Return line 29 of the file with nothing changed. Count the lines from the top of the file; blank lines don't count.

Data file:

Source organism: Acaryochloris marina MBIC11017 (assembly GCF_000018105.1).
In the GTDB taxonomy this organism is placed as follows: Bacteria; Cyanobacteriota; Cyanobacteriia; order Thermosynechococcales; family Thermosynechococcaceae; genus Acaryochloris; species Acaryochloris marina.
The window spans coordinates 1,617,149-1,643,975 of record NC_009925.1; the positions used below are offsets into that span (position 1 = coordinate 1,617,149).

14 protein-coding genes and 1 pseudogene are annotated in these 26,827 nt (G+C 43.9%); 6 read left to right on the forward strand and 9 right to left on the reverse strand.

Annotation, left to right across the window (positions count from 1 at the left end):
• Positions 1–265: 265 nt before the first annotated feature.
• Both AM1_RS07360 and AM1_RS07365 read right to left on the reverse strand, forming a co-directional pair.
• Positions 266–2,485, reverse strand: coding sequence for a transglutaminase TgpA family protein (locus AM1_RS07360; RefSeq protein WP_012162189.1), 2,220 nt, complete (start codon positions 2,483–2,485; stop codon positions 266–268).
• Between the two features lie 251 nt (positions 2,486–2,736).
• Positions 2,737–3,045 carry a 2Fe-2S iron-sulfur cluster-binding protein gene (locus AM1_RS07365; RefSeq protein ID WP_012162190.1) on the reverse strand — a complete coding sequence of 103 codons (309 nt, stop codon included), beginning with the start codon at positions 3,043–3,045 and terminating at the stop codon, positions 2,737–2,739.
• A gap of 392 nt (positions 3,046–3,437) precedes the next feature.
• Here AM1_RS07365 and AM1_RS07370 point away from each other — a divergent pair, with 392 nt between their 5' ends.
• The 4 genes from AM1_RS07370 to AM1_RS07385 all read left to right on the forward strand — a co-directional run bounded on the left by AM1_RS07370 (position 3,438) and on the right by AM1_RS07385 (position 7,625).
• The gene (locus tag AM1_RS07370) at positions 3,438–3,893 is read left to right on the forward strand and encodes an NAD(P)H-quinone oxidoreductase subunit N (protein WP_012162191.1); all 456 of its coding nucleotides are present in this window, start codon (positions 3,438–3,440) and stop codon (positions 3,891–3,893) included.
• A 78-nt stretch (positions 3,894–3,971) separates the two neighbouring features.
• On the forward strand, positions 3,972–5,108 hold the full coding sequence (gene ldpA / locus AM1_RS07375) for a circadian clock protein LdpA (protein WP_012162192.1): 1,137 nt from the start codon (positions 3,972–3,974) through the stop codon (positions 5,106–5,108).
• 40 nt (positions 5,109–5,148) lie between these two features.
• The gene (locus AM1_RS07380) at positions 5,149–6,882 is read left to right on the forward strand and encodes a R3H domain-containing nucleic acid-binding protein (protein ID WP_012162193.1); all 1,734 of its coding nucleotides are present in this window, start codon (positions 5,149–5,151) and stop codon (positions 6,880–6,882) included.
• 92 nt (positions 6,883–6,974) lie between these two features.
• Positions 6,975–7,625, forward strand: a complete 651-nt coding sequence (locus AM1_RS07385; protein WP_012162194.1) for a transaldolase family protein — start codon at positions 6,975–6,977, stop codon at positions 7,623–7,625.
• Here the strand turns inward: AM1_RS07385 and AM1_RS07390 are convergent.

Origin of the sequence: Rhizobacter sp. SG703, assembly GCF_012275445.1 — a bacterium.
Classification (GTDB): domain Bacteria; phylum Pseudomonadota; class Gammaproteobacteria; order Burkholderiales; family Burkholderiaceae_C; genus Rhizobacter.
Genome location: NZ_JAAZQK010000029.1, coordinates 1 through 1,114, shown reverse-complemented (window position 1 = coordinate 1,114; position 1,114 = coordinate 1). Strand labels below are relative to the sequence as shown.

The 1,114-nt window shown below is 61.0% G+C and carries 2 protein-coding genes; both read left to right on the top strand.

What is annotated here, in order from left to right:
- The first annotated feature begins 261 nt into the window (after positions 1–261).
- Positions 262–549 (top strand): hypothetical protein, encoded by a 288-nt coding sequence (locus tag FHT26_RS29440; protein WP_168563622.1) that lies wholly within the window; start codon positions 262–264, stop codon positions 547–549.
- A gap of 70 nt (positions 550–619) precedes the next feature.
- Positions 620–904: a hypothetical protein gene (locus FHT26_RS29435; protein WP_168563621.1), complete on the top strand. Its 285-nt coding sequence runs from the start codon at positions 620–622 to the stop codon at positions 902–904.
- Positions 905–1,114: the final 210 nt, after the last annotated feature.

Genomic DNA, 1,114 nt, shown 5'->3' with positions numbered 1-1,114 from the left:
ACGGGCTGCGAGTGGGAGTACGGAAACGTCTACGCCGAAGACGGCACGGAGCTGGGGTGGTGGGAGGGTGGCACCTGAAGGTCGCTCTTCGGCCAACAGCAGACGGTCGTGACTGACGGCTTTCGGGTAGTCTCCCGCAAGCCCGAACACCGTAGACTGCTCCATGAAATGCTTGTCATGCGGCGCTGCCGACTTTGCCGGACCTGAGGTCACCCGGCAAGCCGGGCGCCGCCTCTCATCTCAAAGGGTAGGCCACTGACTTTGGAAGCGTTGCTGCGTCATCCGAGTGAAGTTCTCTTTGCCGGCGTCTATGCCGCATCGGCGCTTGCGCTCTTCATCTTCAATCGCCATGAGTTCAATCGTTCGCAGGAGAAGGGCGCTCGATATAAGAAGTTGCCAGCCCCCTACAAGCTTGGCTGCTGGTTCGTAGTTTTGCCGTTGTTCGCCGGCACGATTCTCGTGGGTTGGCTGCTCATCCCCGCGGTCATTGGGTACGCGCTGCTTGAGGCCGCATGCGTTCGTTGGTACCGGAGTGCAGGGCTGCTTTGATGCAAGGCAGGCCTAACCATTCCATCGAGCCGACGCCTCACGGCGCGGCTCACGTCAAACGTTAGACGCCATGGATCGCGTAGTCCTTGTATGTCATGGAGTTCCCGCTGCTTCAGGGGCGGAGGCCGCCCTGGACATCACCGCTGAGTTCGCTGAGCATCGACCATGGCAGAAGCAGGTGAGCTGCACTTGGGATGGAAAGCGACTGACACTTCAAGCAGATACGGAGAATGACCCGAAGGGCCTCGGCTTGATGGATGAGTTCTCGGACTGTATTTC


- A gap of 70 nt (positions 550–619) precedes the next feature.